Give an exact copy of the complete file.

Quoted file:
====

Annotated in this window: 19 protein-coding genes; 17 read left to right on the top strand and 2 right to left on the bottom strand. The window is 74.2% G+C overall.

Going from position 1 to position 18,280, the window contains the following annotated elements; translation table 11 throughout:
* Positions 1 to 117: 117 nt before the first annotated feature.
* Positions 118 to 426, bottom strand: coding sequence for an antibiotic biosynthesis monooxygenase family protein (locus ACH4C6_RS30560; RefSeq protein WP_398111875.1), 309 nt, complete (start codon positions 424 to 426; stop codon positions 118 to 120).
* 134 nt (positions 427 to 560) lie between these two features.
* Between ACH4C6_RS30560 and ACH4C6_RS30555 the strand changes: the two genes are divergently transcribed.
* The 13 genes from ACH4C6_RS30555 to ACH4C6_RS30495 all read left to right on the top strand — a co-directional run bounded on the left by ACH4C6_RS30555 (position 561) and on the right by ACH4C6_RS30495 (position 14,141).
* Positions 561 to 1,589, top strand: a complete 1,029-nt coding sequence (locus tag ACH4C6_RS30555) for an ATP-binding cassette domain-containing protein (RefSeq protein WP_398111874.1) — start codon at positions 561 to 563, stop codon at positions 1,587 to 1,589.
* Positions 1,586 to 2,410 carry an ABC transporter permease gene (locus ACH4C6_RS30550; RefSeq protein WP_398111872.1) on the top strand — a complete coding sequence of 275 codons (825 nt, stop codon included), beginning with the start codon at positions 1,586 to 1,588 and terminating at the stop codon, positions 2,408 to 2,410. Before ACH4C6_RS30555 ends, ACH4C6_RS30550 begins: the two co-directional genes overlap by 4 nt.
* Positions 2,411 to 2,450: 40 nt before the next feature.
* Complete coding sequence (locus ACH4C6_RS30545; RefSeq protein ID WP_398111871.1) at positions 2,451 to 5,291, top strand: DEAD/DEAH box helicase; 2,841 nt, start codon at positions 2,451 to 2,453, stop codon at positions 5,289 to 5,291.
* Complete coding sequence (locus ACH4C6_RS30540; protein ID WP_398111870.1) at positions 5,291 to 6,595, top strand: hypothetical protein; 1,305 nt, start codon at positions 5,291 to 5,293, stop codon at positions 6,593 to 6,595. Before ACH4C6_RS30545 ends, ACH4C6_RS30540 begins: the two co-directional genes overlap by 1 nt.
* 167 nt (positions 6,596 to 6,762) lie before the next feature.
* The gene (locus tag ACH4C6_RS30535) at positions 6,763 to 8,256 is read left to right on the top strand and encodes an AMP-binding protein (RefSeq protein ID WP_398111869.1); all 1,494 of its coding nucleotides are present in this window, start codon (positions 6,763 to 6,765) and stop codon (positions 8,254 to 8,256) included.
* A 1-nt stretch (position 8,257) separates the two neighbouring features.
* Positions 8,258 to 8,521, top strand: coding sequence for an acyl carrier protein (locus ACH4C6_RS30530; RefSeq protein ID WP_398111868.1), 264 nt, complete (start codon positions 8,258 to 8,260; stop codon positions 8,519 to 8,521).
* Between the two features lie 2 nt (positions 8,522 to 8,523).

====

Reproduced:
Annotated in this window: 19 protein-coding genes; 17 read left to right on the top strand and 2 right to left on the bottom strand. The window is 74.2% G+C overall.

Going from position 1 to position 18,280, the window contains the following annotated elements; translation table 11 throughout:
* Positions 1 to 117: 117 nt before the first annotated feature.
* Positions 118 to 426, bottom strand: coding sequence for an antibiotic biosynthesis monooxygenase family protein (locus ACH4C6_RS30560; RefSeq protein WP_398111875.1), 309 nt, complete (start codon positions 424 to 426; stop codon positions 118 to 120).
* 134 nt (positions 427 to 560) lie between these two features.
* Between ACH4C6_RS30560 and ACH4C6_RS30555 the strand changes: the two genes are divergently transcribed.
* The 13 genes from ACH4C6_RS30555 to ACH4C6_RS30495 all read left to right on the top strand — a co-directional run bounded on the left by ACH4C6_RS30555 (position 561) and on the right by ACH4C6_RS30495 (position 14,141).
* Positions 561 to 1,589, top strand: a complete 1,029-nt coding sequence (locus tag ACH4C6_RS30555) for an ATP-binding cassette domain-containing protein (RefSeq protein WP_398111874.1) — start codon at positions 561 to 563, stop codon at positions 1,587 to 1,589.
* Positions 1,586 to 2,410 carry an ABC transporter permease gene (locus ACH4C6_RS30550; RefSeq protein WP_398111872.1) on the top strand — a complete coding sequence of 275 codons (825 nt, stop codon included), beginning with the start codon at positions 1,586 to 1,588 and terminating at the stop codon, positions 2,408 to 2,410. Before ACH4C6_RS30555 ends, ACH4C6_RS30550 begins: the two co-directional genes overlap by 4 nt.
* Positions 2,411 to 2,450: 40 nt before the next feature.
* Complete coding sequence (locus ACH4C6_RS30545; RefSeq protein ID WP_398111871.1) at positions 2,451 to 5,291, top strand: DEAD/DEAH box helicase; 2,841 nt, start codon at positions 2,451 to 2,453, stop codon at positions 5,289 to 5,291.
* Complete coding sequence (locus ACH4C6_RS30540; protein ID WP_398111870.1) at positions 5,291 to 6,595, top strand: hypothetical protein; 1,305 nt, start codon at positions 5,291 to 5,293, stop codon at positions 6,593 to 6,595. Before ACH4C6_RS30545 ends, ACH4C6_RS30540 begins: the two co-directional genes overlap by 1 nt.
* 167 nt (positions 6,596 to 6,762) lie before the next feature.
* The gene (locus tag ACH4C6_RS30535) at positions 6,763 to 8,256 is read left to right on the top strand and encodes an AMP-binding protein (RefSeq protein ID WP_398111869.1); all 1,494 of its coding nucleotides are present in this window, start codon (positions 6,763 to 6,765) and stop codon (positions 8,254 to 8,256) included.
* A 1-nt stretch (position 8,257) separates the two neighbouring features.
* Positions 8,258 to 8,521, top strand: coding sequence for an acyl carrier protein (locus ACH4C6_RS30530; RefSeq protein ID WP_398111868.1), 264 nt, complete (start codon positions 8,258 to 8,260; stop codon positions 8,519 to 8,521).
* Between the two features lie 2 nt (positions 8,522 to 8,523).